Children who are hard of hearing (CHH) who wear hearing aids have experienced improved early childhood developmental outcomes due to early identification and intervention compared to previous generations, but may still face delays in specific abilities related to inconsistent auditory experience. Early language and cognitive abilities form the foundation for listening and learning in classrooms during elementary schools. Therefore, CHH who have deficits in these skills may face significant academic and social challenges as they enter school. However, the effect of inconsistent auditory experience during early childhood on the ability to understand speech in noise and reverberation has not been widely studied in CHH who wear hearing aids. The long-term goal of this research program is to optimize amplification and speech understanding in CHH by identifying the underlying processes that support listening in academic and social situations. The objective of this proposal is to examine how inconsistent auditory experience during early childhood affects speech understanding in noise and reverberation and on complex tasks that require cognitive processing. The current proposal will also examine how linguistic and cognitive skills may help minimize the negative consequences of limited auditory experience by supporting listening under degraded acoustic conditions. The central hypothesis of the current proposal is that inconsistent early auditory experience at age 3 will negatively impact speech understanding in noise and reverberation in CHH at school age.
Three specific aims are proposed to test this theory:
Aim 1. To test the hypothesis that inconsistent auditory experience of CHH prior to entering school results in poorer speech recognition at school-age and that cognitive and linguistic skills at 1st grade will mediate this relationship at 3rd grade.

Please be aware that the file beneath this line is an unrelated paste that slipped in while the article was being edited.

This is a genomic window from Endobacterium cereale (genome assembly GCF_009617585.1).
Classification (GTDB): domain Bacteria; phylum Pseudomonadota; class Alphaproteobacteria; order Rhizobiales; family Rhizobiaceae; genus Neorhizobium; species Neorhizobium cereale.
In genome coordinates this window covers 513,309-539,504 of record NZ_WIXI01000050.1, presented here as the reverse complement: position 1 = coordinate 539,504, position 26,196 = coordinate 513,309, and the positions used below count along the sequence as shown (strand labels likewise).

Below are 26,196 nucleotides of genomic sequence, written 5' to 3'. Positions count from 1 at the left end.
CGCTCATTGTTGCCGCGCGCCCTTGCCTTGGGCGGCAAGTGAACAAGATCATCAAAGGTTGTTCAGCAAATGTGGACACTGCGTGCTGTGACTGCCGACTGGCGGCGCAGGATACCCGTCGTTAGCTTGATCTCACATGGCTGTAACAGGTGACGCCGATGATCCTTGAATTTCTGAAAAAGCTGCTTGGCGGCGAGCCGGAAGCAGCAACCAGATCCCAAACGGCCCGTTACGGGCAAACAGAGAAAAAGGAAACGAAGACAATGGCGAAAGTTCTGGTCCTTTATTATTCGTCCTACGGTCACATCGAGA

Aim 2. To test the hypothesis that acoustic factors and working memory skills affect listening in modulated noise and reverberation in children.
Aim 3. To determine the extent to which concurrent memory, EF, and linguistic skills are related to speech perception and discrimination in CHH, and to evaluate how variations in listening task demands moderate that relationship.
In Aim 1, aided speech audibility, amount of daily hearing aid use, and the quantity and quality of parental language input at age 3 will be used to predict sentence recognition in classroom levels of noise and reverberation at 1st grade. Aided audibility, hearing aid use and 1st grade language skills will then be used to predict speech recognition in degraded conditions at 3rd grade.
In Aim 2, audibility and working memory will be used to predict how well children can use speech information from brief gaps of modulated noise to reconstruct the speech signal in noise and reverberation.
In Aim 3, concurrent language and cognitive abilities will be used to predict listening on a multi-talker speech recognition and gated-sentence recognition tasks. The data generated from this proposal will allow optimization of amplification based on the listening environment and lead to interventions that target the skills the support listening and learning in realistic environments.
The purpose of this research is to identify the factors that support speech recognition in realistic environments with a large group of children with mild to severe hearing loss in the school years. We will extend our comprehensive evaluation of preschoolers into the school age years, which will provide important insights into the effectiveness of interventions designed to minimize the consequences of hearing loss on listening and learning. Our findings regarding the relative contributions of auditory skills to outcomes will inform scientific theories about developmental consequences of inconsistent early auditory experience. These data will guide evidence-based practice and health policy for the clinical management of children who are hard of hearing.
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